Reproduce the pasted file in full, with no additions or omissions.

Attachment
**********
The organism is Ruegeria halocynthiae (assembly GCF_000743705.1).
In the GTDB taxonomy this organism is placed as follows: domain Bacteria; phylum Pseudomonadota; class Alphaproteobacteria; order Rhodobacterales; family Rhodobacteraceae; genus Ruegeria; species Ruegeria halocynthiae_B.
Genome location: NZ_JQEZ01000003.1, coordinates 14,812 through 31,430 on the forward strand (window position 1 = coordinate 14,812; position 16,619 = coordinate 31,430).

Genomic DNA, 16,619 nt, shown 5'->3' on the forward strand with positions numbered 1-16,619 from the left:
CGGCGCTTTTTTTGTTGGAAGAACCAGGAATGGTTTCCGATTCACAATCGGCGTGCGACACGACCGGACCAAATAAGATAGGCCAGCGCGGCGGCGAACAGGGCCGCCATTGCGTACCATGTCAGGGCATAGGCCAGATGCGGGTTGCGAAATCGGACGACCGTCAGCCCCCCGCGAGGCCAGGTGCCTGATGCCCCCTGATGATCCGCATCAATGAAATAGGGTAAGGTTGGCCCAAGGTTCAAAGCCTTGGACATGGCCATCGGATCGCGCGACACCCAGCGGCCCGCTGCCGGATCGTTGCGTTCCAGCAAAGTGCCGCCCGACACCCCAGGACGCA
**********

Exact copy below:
The organism is Ruegeria halocynthiae (assembly GCF_000743705.1).
In the GTDB taxonomy this organism is placed as follows: domain Bacteria; phylum Pseudomonadota; class Alphaproteobacteria; order Rhodobacterales; family Rhodobacteraceae; genus Ruegeria; species Ruegeria halocynthiae_B.
Genome location: NZ_JQEZ01000003.1, coordinates 14,812 through 31,430 on the forward strand (window position 1 = coordinate 14,812; position 16,619 = coordinate 31,430).

Genomic DNA, 16,619 nt, shown 5'->3' on the forward strand with positions numbered 1-16,619 from the left:
CGGCGCTTTTTTTGTTGGAAGAACCAGGAATGGTTTCCGATTCACAATCGGCGTGCGACACGACCGGACCAAATAAGATAGGCCAGCGCGGCGGCGAACAGGGCCGCCATTGCGTACCATGTCAGGGCATAGGCCAGATGCGGGTTGCGAAATCGGACGACCGTCAGCCCCCCGCGAGGCCAGGTGCCTGATGCCCCCTGATGATCCGCATCAATGAAATAGGGTAAGGTTGGCCCAAGGTTCAAAGCCTTGGACATGGCCATCGGATCGCGCGACACCCAGCGGCCCGCTGCCGGATCGTTGCGTTCCAGCAAAGTGCCGCCCGACACCCCAGGACGCA